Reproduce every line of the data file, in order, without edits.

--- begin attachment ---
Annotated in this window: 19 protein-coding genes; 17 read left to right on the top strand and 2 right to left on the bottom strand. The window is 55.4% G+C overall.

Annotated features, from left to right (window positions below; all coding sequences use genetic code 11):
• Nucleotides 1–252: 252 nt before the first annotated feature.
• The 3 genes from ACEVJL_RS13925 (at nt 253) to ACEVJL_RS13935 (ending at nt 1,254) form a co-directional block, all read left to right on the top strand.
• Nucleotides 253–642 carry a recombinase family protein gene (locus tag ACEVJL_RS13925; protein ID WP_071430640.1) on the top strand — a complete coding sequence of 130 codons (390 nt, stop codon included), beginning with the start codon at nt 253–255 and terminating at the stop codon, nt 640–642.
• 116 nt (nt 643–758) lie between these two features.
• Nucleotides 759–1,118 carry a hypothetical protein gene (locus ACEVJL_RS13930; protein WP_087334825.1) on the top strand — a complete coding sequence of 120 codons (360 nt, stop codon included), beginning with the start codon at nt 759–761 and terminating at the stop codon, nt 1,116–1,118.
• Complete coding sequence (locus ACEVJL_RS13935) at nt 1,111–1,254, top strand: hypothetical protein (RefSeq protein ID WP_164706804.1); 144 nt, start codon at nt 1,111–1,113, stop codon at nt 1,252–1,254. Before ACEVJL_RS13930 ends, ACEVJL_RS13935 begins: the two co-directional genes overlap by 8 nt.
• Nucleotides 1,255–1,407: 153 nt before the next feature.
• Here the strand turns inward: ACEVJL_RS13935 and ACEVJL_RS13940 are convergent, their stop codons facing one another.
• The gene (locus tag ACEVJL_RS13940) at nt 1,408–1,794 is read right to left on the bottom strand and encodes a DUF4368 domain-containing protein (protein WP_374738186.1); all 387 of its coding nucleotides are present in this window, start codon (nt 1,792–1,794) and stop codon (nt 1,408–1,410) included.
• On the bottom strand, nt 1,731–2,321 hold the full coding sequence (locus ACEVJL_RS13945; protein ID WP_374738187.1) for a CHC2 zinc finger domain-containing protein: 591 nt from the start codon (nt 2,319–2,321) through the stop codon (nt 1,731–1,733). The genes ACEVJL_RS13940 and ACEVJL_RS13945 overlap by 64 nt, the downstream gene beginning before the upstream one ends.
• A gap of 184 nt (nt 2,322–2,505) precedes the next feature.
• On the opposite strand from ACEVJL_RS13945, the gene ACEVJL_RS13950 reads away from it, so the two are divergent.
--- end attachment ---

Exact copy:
Annotated in this window: 19 protein-coding genes; 17 read left to right on the top strand and 2 right to left on the bottom strand. The window is 55.4% G+C overall.

Annotated features, from left to right (window positions below; all coding sequences use genetic code 11):
• Nucleotides 1–252: 252 nt before the first annotated feature.
• The 3 genes from ACEVJL_RS13925 (at nt 253) to ACEVJL_RS13935 (ending at nt 1,254) form a co-directional block, all read left to right on the top strand.
• Nucleotides 253–642 carry a recombinase family protein gene (locus tag ACEVJL_RS13925; protein ID WP_071430640.1) on the top strand — a complete coding sequence of 130 codons (390 nt, stop codon included), beginning with the start codon at nt 253–255 and terminating at the stop codon, nt 640–642.
• 116 nt (nt 643–758) lie between these two features.
• Nucleotides 759–1,118 carry a hypothetical protein gene (locus ACEVJL_RS13930; protein WP_087334825.1) on the top strand — a complete coding sequence of 120 codons (360 nt, stop codon included), beginning with the start codon at nt 759–761 and terminating at the stop codon, nt 1,116–1,118.
• Complete coding sequence (locus ACEVJL_RS13935) at nt 1,111–1,254, top strand: hypothetical protein (RefSeq protein ID WP_164706804.1); 144 nt, start codon at nt 1,111–1,113, stop codon at nt 1,252–1,254. Before ACEVJL_RS13930 ends, ACEVJL_RS13935 begins: the two co-directional genes overlap by 8 nt.
• Nucleotides 1,255–1,407: 153 nt before the next feature.
• Here the strand turns inward: ACEVJL_RS13935 and ACEVJL_RS13940 are convergent, their stop codons facing one another.
• The gene (locus tag ACEVJL_RS13940) at nt 1,408–1,794 is read right to left on the bottom strand and encodes a DUF4368 domain-containing protein (protein WP_374738186.1); all 387 of its coding nucleotides are present in this window, start codon (nt 1,792–1,794) and stop codon (nt 1,408–1,410) included.
• On the bottom strand, nt 1,731–2,321 hold the full coding sequence (locus ACEVJL_RS13945; protein ID WP_374738187.1) for a CHC2 zinc finger domain-containing protein: 591 nt from the start codon (nt 2,319–2,321) through the stop codon (nt 1,731–1,733). The genes ACEVJL_RS13940 and ACEVJL_RS13945 overlap by 64 nt, the downstream gene beginning before the upstream one ends.
• A gap of 184 nt (nt 2,322–2,505) precedes the next feature.
• On the opposite strand from ACEVJL_RS13945, the gene ACEVJL_RS13950 reads away from it, so the two are divergent.